Advice from a home tutor – Christy Gentle
When we travelled around Australia in 2009 we took lots of photos of our “excursions” or “sight-seeing”. This was called “incidental learning” by SIDE. During our outings we always read the signs to the children and after the outings we talked about the experience as a family.
Upon returning to our bus, I would download the photos of the outing to the computer and ask the children to sit down and write to their teacher about the outing (usually they talked as I typed an email). Our 10 year old would give a detailed and informative description of the outing including facts and figures, our 6yo would give a less detailed but often interesting outlook and our 4 year old kindy kid would say simple things like “I saw a big crocodile and he was very fat” and sometimes she would add something totally unrelated like “and I like sausages the best”, which is fine for a kindy kid.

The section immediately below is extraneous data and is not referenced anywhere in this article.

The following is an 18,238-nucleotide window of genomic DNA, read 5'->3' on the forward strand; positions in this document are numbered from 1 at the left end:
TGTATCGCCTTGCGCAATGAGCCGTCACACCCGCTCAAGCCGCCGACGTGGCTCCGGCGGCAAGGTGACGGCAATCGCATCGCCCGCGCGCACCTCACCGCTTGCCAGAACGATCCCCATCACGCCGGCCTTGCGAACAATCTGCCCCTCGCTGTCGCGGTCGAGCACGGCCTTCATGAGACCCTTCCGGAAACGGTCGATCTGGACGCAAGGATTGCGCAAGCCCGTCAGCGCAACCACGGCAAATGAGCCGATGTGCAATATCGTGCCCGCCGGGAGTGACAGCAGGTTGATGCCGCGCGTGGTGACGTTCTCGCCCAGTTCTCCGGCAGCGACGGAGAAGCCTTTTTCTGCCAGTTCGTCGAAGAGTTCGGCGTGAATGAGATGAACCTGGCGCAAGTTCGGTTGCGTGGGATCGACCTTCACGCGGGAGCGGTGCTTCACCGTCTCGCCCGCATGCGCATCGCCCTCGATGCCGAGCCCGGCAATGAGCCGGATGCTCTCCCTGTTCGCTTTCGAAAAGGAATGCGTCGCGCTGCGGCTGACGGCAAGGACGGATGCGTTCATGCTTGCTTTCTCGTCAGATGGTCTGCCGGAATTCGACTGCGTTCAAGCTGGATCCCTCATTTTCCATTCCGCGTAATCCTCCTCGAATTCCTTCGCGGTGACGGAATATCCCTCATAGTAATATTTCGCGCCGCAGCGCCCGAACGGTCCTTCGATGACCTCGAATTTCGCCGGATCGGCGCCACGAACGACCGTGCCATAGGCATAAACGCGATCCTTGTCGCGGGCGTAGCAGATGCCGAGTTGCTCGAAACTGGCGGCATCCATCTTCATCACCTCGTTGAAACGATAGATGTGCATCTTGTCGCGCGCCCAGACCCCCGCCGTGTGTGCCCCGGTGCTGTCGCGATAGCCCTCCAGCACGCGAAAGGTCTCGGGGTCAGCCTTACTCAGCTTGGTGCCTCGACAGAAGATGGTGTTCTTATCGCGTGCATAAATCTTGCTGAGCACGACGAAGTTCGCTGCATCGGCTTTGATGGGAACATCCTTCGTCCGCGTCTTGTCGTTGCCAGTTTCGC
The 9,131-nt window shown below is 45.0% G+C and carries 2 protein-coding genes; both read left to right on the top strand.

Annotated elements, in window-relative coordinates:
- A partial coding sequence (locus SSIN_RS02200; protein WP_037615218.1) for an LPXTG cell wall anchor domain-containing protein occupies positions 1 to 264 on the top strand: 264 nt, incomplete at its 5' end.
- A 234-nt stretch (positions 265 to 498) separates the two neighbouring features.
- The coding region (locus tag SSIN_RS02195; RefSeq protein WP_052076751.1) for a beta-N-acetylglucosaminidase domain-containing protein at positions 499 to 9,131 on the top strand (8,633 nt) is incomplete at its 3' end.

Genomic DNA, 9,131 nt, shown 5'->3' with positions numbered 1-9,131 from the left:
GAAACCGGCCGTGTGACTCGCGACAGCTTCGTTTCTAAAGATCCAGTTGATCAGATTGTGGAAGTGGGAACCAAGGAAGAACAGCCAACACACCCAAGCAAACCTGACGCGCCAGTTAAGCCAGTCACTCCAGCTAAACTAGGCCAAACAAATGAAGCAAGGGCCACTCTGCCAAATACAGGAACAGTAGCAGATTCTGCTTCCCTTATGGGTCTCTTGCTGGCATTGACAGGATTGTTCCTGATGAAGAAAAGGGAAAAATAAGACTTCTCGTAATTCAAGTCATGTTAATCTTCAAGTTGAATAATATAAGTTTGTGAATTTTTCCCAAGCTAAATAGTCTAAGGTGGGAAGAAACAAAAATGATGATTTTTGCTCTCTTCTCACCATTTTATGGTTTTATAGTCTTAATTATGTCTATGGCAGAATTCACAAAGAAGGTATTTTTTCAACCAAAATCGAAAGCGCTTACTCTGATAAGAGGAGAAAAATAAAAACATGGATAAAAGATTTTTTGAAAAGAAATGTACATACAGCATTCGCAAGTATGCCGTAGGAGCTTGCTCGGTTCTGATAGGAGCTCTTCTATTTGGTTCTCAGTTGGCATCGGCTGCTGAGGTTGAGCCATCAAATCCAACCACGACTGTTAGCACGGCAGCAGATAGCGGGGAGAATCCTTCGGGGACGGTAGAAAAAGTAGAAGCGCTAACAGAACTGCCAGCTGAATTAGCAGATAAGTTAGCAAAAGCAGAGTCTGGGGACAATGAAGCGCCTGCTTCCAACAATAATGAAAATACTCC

Our teacher always wrote back to each child with positive encouragement, sometimes with questions and responses to their comments (I remember her writing “I love sausages too” in reply to our kindy kid’s comment).
Sight-seeing is an educational part of travelling and I was encouraged by our SIDE teacher to communicate these outings through pictures and emails from the children (or you could ask the children to write in their own handwriting instead), and it was considered by our teacher to be part of their learning.
All of a sudden life became school, as it should be.